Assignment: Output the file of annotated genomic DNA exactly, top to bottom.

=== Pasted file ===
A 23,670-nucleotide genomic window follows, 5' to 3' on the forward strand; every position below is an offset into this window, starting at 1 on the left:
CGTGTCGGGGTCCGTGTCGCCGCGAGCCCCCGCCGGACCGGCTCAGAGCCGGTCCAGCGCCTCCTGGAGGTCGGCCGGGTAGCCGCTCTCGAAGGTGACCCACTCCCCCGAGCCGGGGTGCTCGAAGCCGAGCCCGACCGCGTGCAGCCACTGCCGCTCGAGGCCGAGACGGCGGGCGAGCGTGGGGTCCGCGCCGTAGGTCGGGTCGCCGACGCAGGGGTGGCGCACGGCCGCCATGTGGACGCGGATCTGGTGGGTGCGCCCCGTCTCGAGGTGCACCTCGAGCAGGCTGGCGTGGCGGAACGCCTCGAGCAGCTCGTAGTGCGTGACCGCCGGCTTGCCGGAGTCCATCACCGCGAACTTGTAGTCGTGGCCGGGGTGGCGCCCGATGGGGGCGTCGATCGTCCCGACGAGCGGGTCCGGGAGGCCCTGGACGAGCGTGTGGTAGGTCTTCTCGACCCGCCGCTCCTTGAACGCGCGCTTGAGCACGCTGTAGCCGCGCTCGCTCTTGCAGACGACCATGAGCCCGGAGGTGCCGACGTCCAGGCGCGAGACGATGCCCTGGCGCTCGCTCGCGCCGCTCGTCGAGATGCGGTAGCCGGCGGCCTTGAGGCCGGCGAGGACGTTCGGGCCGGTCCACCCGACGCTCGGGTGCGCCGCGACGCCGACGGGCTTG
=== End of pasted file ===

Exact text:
A 23,670-nucleotide genomic window follows, 5' to 3' on the forward strand; every position below is an offset into this window, starting at 1 on the left:
CGTGTCGGGGTCCGTGTCGCCGCGAGCCCCCGCCGGACCGGCTCAGAGCCGGTCCAGCGCCTCCTGGAGGTCGGCCGGGTAGCCGCTCTCGAAGGTGACCCACTCCCCCGAGCCGGGGTGCTCGAAGCCGAGCCCGACCGCGTGCAGCCACTGCCGCTCGAGGCCGAGACGGCGGGCGAGCGTGGGGTCCGCGCCGTAGGTCGGGTCGCCGACGCAGGGGTGGCGCACGGCCGCCATGTGGACGCGGATCTGGTGGGTGCGCCCCGTCTCGAGGTGCACCTCGAGCAGGCTGGCGTGGCGGAACGCCTCGAGCAGCTCGTAGTGCGTGACCGCCGGCTTGCCGGAGTCCATCACCGCGAACTTGTAGTCGTGGCCGGGGTGGCGCCCGATGGGGGCGTCGATCGTCCCGACGAGCGGGTCCGGGAGGCCCTGGACGAGCGTGTGGTAGGTCTTCTCGACCCGCCGCTCCTTGAACGCGCGCTTGAGCACGCTGTAGCCGCGCTCGCTCTTGCAGACGACCATGAGCCCGGAGGTGCCGACGTCCAGGCGCGAGACGATGCCCTGGCGCTCGCTCGCGCCGCTCGTCGAGATGCGGTAGCCGGCGGCCTTGAGGCCGGCGAGGACGTTCGGGCCGGTCCACCCGACGCTCGGGTGCGCCGCGACGCCGACGGGCTTG